The effect of retailer private brands on consumer-based retailer equity: comparison of named private brands and generic private brands
Abstract:This study investigated the effect of a private brand (PB) with retailer's name versus a generic brand on retailer equity and loyalty. Retailer equity was conceptualized as four dimensions: retailer awareness, retailer association, perceived quality, and retailer loyalty. Applying categorization theory, a conceptual framework was tested to investigate whether the PB with retailer's name influenced retailer equity. A survey was conducted using a college student sample. An experimental design was used to collect data which included two conditions (PB with retailer's name and generic product) and a control group. The effect of PB on retailer awareness, retailer association, and perceived quality was measured by multiple group analysis through structural equation modeling. Results confirm that PBs with retailer's name influenced three of the four dimensions of retailer equity more strongly and positively than did generics. However, the total effect of awareness, association, and perceived quality on retailer loyalty did not significantly differ between the PB and the generic PB. Finally, this study verifies the associative relationship among the four dimensions of brand equity. The contribution of the study is that it demonstrates the distinct effects on retailer equity of the PB with retailer's name versus the generic PB. In addition, this study confirmed retailer equity's four underlying constructs: retailer awareness, association, perceived quality, and loyalty.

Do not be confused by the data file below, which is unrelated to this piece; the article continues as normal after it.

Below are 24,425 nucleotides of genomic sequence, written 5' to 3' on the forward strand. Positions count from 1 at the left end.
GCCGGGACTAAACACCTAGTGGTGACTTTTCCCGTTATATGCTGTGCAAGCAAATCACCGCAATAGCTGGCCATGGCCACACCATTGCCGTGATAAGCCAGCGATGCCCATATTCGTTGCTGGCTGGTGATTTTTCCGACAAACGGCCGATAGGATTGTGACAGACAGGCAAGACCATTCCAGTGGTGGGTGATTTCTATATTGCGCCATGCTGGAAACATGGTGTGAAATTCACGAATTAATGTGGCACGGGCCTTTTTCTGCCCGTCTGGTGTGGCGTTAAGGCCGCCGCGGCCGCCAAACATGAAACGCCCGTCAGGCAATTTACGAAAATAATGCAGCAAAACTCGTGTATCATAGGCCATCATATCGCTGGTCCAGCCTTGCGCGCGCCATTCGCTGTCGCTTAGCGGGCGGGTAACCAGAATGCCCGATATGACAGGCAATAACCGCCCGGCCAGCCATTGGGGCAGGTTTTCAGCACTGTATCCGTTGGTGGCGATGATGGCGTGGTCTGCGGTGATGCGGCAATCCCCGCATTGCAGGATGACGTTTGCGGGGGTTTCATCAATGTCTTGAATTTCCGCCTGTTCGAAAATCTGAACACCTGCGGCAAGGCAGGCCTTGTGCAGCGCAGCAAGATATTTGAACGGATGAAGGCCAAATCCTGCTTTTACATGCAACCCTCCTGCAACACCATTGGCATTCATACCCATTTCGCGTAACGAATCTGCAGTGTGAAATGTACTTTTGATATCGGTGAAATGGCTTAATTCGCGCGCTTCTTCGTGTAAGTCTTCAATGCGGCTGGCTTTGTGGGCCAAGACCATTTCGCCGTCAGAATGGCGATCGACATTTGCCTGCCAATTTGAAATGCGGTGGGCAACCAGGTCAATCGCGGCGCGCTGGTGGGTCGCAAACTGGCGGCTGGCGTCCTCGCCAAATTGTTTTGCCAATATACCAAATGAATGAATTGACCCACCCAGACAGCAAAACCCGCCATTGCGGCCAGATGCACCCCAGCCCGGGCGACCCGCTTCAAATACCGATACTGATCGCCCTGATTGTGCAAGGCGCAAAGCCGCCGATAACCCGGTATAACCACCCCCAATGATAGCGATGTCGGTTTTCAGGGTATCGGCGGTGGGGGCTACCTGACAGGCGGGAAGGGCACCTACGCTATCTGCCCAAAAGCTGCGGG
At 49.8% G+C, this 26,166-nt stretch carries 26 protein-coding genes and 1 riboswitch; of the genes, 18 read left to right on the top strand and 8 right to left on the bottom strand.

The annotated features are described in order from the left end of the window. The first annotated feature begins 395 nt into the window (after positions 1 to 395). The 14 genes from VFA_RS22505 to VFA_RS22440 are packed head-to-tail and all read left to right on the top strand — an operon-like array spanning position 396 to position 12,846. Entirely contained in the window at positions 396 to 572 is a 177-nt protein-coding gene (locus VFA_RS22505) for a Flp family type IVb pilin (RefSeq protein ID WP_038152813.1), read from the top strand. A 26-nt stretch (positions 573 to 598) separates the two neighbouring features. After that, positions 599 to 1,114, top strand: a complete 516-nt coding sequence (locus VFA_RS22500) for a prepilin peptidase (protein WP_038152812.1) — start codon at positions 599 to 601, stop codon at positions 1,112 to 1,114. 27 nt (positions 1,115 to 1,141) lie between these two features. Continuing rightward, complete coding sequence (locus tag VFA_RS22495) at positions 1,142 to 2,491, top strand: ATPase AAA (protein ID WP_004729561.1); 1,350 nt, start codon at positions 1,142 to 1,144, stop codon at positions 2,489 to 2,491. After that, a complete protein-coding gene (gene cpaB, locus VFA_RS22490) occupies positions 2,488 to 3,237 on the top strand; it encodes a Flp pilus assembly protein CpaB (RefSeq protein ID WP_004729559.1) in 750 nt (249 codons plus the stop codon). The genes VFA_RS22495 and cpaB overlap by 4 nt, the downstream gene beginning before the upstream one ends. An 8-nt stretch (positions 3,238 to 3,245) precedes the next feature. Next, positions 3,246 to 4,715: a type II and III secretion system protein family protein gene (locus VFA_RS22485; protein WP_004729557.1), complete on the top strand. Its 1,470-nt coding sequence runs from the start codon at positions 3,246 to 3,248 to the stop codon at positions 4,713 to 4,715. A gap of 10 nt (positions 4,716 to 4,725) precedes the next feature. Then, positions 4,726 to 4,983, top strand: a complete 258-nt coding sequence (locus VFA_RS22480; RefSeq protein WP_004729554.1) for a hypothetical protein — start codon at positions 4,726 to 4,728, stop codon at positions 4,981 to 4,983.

Document Type: Research Article
Affiliations: 1: Retailing and Consumer Sciences, The University of Arizona, 650 N. Park Ave., Tucson, AZ,85721, USA 2: Advertising and Public Relations, Michigan State University, 370 Communication Arts, East Lansing, MI,48824, USA
Publication date: January 1, 2014